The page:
Families flock to Easter egg hunts

April 16, 2017 GMT

Doug Fry of Terre Haute is visiting his daughter Kimberly Platt in Fort Wayne for Easter, and there was one must-do item on his weekend agenda : taking his 7-year-old granddaughter, Lucy Platt, to Saturday’s Easter egg hunt and carnival at Level 13 Church in northeast Fort Wayne.

“Kids love it,” the 49-year-old said. “We could not do anything else today but this.”

That was apparently the case for hundreds of other families who showed up just before noon for a free lunch of hot dogs and chips before children scattered across four grassy areas outside the church to hunt hundreds and hundreds of colored plastic eggs.

It was a scene that also took place earlier at the church across St. Joe Road, Ascension Lutheran Church : and at a host of other sites as community groups and area congregations awaited Easter, today’s Christian celebration of the resurrection of Jesus.

“It’s the holiest day of the Christian year,” said the Rev. John Stube, pastor at Ascension, a congregation in the Lutheran Church-Missouri Synod, standing in the church gym, where dozens of children gathered after the hunt.

Children ended the egg hunt with a five-station educational activity similar to what Roman Catholics know as the Stations of the Cross. Hands-on activities highlighted key events of Holy Week : children dropped construction-paper leaves with sayings and prayers along a path to mark Palm Sunday and sat at a low bench to get a feel for the Last Supper before moving to a station that taught about the crucifixion.

At the Easter station, Skylar Brown, 21/2, was part of an activity that encouraged kids to make a banner spelling out “Alleluia” and a box to keep it in. Her mother, Jamie Brown, had volunteered to help. “She loves making crafts,” Brown said of her daughter.

Stube said this was the second year the 40-year-old Ascension had sponsored an Easter activity for children in its neighborhood, which had been largely rural but is now sprouting with several new housing additions going up in the area. The church also runs a school for children from preschool age to eighth grade that is adding four new classrooms to handle growth, he said.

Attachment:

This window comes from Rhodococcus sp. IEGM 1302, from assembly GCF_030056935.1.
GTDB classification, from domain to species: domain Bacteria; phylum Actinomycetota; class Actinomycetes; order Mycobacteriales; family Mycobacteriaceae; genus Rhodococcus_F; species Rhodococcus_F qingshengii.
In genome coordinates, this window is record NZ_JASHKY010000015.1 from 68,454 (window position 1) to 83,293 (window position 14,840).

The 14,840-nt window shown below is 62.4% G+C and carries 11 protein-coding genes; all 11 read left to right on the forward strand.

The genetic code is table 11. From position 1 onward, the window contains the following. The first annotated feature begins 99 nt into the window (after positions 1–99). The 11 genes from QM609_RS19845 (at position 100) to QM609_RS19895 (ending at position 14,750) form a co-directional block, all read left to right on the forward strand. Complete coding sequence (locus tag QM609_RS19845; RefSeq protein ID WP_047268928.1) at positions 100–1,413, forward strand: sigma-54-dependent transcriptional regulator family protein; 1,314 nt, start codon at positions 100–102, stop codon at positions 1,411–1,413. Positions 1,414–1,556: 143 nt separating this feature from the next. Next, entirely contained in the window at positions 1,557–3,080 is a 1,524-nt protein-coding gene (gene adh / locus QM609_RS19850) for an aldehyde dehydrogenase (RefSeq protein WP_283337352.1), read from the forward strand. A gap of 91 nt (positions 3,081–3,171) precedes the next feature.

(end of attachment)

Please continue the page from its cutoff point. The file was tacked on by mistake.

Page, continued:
“This has been something with the children to get them knowing the message of the church and what Easter is all about,” Stube explained. “The stations are new this year. It’s learning, but it’s active, so it involves the senses in the learning process, and it gives families something to talk about with their children, (for them) to get to the message of life from death and what that means for us.”

At Level 13, under a sunny blue sky, the temperature approached 80 and moms standing in the registration line wished aloud that they’d brought sunscreen.

Christopher Roller, meteorologist at the National Weather Service’s northern Indiana office outside Syracuse, said the warm weather didn’t set any records for the date : that happened in 2002 when the temperature hit 85 degrees in Fort Wayne.

But the predicted high of 81 or 82 degrees was the first day this year the thermometer passed the 80-degree mark, he said, and between 11 and noon, Fort Wayne’s temperature jumped 8 degrees, he said.

Level 13′s Pastor Rob Tippey said the carnival was “just a simple way to share God’s love.”

Part of the Wesleyan denomination, the church is 10 years old and moved to the current site in 2008. It’s name comes from people’s tendency to avoid the number 13 as unlucky, Tippey said : “the place where people don’t want to go, don’t want to talk about and the people some church people might think they don’t want to associate with.”

But that’s not what Jesus would have done, Tippey said.

Level 13 sponsors the Easter carnival event as one of several forms of outreach, including a ministry to young people adjusting to life after foster care at The Courtyard, a sheltered living facility in Fort Wayne, he said.

“We just want to be a church that is open and loves everyone,” Tippey said.

Fry said his granddaughter enjoyed last year’s hunt so much that she brought a best friend along this year. Lucy won eight weeks of dance lessons as a prize inside one of last year’s eggs, he said.

She was so happy that when she reached her limit on eggs, “she would hand them to the little kids so they could win something,” Fry said.

“It’s a wonderful church,” he added. “They really have a heart for the community.”